The Washington Post has a pair of stories that illuminate both the challenges and the potential in the fight against the Taliban.
First the good news: in one part of Daikundi province in southern Afghanistan, the locals have risen up against the Taliban and pushed them out of town. The residents of the town of Gizab, about 100 miles north of Kandahar, got sick of the Taliban’s oppressive presence. Post correspondent Rajiv Chandrasekaran writes:
The spark for the rebellion was ignited in mid-April, after Lalay [a storekeeper with one name] received $24,000 in compensation payments from the Afghan government to distribute to the relatives of a dozen villagers — six of whom were members of his extended family — killed by a Taliban-planted roadside bomb. A Taliban commander told him to hand over the money, saying it was against Islam to accept funds from the government. “If it is haram” — forbidden — “for me, then it is haram for you,” Lalay recalled replying.
The insurgents did not relent. They detained his brother and then his father, a tribal leader in the village. It was then that Lalay decided to plot the revolt.
Before long, the villagers were in a full-fledged firefight against the Taliban. There aren’t many coalition troops in Daikundi, but they asked for help, and Australian and U.S. Special Operations soldiers answered the call. The revolt against the Taliban has since progressed:
Lalay’s force has now grown to 300 men. They conduct foot patrols and operate checkpoints in and around Gizab. The revolt also has spread to 14 neighboring villages, each of which has a 10-man defense squad.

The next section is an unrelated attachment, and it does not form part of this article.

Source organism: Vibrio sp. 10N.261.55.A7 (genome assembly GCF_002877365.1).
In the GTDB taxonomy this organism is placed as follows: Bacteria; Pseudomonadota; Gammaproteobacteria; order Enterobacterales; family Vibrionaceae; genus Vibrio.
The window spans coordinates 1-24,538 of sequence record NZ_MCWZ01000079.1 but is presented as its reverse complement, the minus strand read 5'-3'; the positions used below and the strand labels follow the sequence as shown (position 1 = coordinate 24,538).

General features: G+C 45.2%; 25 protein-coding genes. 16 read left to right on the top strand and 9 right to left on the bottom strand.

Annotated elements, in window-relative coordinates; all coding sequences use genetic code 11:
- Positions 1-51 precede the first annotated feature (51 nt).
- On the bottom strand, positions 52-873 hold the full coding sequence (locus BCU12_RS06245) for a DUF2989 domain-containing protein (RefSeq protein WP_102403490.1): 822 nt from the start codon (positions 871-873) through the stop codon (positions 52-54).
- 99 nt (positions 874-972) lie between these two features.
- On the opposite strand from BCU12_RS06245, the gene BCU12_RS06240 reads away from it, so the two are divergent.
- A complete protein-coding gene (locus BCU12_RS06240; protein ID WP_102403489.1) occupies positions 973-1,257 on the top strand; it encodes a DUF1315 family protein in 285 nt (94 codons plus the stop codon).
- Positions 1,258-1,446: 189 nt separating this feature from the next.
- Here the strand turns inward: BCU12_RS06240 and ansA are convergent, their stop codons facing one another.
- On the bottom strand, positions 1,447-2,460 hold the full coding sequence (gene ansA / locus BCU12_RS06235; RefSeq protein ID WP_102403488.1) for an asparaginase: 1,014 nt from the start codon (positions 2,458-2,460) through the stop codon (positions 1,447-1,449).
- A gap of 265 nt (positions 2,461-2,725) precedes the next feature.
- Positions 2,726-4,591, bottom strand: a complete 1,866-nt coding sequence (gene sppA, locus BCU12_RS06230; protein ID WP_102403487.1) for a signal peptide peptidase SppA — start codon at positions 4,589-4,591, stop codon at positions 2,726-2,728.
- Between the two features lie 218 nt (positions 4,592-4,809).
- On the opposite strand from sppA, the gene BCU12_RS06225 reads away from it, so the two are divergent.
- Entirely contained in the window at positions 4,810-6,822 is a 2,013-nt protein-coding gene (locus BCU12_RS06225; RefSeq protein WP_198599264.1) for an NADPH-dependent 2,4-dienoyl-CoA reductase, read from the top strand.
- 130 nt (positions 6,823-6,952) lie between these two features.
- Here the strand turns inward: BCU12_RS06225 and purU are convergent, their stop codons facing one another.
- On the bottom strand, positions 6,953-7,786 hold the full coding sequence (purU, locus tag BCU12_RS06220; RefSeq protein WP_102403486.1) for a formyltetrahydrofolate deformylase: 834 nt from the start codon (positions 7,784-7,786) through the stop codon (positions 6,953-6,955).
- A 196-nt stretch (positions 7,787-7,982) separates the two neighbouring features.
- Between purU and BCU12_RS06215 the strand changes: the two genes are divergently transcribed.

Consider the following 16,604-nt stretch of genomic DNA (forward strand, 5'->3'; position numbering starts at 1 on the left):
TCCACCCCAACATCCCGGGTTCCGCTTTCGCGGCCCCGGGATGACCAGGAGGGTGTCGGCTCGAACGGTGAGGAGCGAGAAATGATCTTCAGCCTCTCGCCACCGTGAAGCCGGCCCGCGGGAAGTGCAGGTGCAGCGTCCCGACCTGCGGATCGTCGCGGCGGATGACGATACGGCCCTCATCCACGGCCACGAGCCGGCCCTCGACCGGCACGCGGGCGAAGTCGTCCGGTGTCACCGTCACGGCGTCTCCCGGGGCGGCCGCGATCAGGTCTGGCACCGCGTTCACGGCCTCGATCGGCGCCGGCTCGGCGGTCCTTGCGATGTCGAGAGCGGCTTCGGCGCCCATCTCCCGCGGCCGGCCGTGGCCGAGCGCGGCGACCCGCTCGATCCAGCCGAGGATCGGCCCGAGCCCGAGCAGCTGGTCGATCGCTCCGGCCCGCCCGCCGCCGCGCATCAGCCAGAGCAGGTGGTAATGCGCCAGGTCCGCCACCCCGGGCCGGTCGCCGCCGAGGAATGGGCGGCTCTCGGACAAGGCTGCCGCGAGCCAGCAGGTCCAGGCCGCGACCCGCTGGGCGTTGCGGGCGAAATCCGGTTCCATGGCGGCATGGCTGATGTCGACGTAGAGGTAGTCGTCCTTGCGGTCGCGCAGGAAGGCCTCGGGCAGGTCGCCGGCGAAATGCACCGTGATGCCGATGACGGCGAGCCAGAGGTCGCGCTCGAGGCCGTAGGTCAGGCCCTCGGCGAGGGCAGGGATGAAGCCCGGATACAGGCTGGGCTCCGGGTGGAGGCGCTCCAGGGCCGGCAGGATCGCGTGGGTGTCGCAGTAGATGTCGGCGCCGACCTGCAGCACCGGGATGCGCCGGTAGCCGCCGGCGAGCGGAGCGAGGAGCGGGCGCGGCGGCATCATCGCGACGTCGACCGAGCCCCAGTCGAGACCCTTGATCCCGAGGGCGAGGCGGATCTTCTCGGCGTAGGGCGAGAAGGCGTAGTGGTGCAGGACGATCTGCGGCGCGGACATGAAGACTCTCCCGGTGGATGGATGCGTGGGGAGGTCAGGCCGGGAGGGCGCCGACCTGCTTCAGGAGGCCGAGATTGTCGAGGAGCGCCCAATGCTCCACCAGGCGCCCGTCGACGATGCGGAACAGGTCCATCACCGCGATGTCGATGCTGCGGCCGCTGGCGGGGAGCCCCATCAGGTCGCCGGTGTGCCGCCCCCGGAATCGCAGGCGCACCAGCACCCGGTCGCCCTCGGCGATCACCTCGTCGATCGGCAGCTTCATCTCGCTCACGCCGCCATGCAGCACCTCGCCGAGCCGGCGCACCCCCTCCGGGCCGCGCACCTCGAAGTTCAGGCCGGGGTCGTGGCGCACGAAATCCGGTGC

The Special Forces detachment that had been based to the north has since moved to Gizab, where its members are training the local defenders and watching over them to prevent any other extrajudicial killings.
Insurgent attacks and intimidation have ceased. “There are still Talibs in the mountains, but they’re in hiding,” said Lalay, who wears a bandolier slung over the shoulder. “They don’t dare to come outside and fight us.”
That’s the good news. The bad news is the continuing sloth and ineffectiveness of the Afghan police charged with patrolling Kandahar. Post correspondent Ernesto Londono reports that American MPs are getting frustrated with the Afghans they are supposed to be mentoring. In a nutshell, they don’t want to patrol, but they do want to take bribes. Such frustrations are nothing new, of course; they recall the difficulties in Iraq in improving police and army performance. That process is just starting in Afghanistan and needs time to mature.
But as the revolt in Daikundi reminds us, our best ally is the Taliban. Their very heavy-handedness and repression alienates the population. The key is to be able to take advantage of that alienation by helping the Afghan people to secure themselves — something that growing numbers of American troops should be able to help with, just as they did in Iraq.